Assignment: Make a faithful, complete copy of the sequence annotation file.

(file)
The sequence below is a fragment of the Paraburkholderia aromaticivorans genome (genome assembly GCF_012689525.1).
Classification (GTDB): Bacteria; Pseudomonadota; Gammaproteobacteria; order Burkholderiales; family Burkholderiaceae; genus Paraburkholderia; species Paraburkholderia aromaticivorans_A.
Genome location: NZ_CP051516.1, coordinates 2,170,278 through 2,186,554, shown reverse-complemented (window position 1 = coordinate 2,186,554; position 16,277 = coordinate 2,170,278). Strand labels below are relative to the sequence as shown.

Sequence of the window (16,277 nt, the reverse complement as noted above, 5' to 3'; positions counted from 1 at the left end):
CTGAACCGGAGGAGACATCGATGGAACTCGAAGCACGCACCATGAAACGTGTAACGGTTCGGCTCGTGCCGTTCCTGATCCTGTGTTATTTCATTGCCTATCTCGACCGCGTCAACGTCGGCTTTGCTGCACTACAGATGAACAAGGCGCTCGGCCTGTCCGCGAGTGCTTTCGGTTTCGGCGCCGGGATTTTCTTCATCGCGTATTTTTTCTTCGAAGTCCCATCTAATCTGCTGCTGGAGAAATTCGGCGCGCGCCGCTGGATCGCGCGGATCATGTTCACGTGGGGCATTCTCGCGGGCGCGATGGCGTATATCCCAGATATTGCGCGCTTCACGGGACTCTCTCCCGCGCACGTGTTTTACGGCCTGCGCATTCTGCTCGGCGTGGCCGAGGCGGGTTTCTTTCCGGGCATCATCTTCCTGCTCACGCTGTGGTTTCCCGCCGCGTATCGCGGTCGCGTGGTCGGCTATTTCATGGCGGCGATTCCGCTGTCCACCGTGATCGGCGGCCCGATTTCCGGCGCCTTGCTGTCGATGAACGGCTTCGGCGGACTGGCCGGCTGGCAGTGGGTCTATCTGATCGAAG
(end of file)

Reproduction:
The sequence below is a fragment of the Paraburkholderia aromaticivorans genome (genome assembly GCF_012689525.1).
Classification (GTDB): Bacteria; Pseudomonadota; Gammaproteobacteria; order Burkholderiales; family Burkholderiaceae; genus Paraburkholderia; species Paraburkholderia aromaticivorans_A.
Genome location: NZ_CP051516.1, coordinates 2,170,278 through 2,186,554, shown reverse-complemented (window position 1 = coordinate 2,186,554; position 16,277 = coordinate 2,170,278). Strand labels below are relative to the sequence as shown.

Sequence of the window (16,277 nt, the reverse complement as noted above, 5' to 3'; positions counted from 1 at the left end):
CTGAACCGGAGGAGACATCGATGGAACTCGAAGCACGCACCATGAAACGTGTAACGGTTCGGCTCGTGCCGTTCCTGATCCTGTGTTATTTCATTGCCTATCTCGACCGCGTCAACGTCGGCTTTGCTGCACTACAGATGAACAAGGCGCTCGGCCTGTCCGCGAGTGCTTTCGGTTTCGGCGCCGGGATTTTCTTCATCGCGTATTTTTTCTTCGAAGTCCCATCTAATCTGCTGCTGGAGAAATTCGGCGCGCGCCGCTGGATCGCGCGGATCATGTTCACGTGGGGCATTCTCGCGGGCGCGATGGCGTATATCCCAGATATTGCGCGCTTCACGGGACTCTCTCCCGCGCACGTGTTTTACGGCCTGCGCATTCTGCTCGGCGTGGCCGAGGCGGGTTTCTTTCCGGGCATCATCTTCCTGCTCACGCTGTGGTTTCCCGCCGCGTATCGCGGTCGCGTGGTCGGCTATTTCATGGCGGCGATTCCGCTGTCCACCGTGATCGGCGGCCCGATTTCCGGCGCCTTGCTGTCGATGAACGGCTTCGGCGGACTGGCCGGCTGGCAGTGGGTCTATCTGATCGAAG